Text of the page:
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And that's why I pointed out the flaw, I did check to see how many other posts he made with the same content, only found one other (of his 3 posts).

Let's just say that if an MIT student can't come up with a design that can be used by more machines, they deserve to get an F.

It should also be noted that this is very likely a class assignment. Develop a product and market it. Once the course is over the product will very likely be forgotten leaving the owners out in the cold. The only way it would be continued is if it is a raging success. That said I would not buy it. I'd buy a Butterfly and Smiley's book first (and something I probably should have bought with my STK500 and Dragon).

edit

I should probably add that I work in a staff position at a college (I'm among the lowest of the low as a staffer), and building this with a par. port is just plain cheap and lazy. I have half a mind to send an email to that department and point out the flaws in the product and recommend a lower grade.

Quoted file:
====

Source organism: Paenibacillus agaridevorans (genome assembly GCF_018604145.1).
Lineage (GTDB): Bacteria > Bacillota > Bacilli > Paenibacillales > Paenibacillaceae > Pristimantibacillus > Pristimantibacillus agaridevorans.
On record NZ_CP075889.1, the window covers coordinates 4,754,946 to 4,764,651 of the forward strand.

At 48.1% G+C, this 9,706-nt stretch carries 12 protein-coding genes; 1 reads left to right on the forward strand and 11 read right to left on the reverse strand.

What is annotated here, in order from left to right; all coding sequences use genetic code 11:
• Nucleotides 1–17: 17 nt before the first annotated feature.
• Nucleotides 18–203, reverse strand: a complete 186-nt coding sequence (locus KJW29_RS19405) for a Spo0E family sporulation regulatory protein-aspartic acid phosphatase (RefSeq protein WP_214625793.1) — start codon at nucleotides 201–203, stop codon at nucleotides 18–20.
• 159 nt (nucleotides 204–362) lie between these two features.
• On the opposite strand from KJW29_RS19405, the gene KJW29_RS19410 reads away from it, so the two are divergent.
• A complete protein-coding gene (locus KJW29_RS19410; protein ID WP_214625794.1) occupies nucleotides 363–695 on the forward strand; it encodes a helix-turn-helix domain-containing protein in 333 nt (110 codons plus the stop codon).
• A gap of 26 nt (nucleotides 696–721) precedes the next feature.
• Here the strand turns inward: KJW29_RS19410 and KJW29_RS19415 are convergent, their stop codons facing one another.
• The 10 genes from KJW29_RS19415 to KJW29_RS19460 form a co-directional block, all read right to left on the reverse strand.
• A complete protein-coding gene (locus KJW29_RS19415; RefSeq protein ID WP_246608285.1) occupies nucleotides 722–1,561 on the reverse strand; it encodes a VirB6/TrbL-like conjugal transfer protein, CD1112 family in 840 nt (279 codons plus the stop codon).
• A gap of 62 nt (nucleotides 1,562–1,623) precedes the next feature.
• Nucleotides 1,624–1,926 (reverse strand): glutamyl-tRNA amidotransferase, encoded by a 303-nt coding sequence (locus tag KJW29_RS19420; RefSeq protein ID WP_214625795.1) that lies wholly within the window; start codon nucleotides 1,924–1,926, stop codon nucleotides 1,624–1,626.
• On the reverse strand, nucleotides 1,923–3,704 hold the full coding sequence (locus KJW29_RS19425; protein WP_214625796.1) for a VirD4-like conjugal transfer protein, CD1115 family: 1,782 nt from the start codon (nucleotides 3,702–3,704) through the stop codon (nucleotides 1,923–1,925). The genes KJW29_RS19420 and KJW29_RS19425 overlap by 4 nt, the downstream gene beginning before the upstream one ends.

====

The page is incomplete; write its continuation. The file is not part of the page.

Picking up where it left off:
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The Arduino starter kit from ladayada.net is a MUCH better alternative to the NERD kit IMO. Heck any Arduino is much better...

Michael

Dragon Slayer... no not that one...This one!

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All designers make tradeoffs. We decided to prioritize having a character LCD over having a serial port version (and we're working on the latter). It was our belief that for an educational mission, lots of schools have older desktops with parallel ports. The degree to which we could simplify the system -- to the point where there's no "black box" mysteries of level converters, bootloaders, etc -- justifies this tradeoff, and means that the user can completely understand the entire system.

I think the Arduino concept is great -- for trained people like you and me. But if someone is truly new to electronics, handing them an Arduino is asking them to take a great leap of faith. Looking down at that PCB, there are many components they'll see whose purpose will be unknown. Letting them build the circuit from the bare breadboard, and explaining the motivation behind each step, is much more instructive.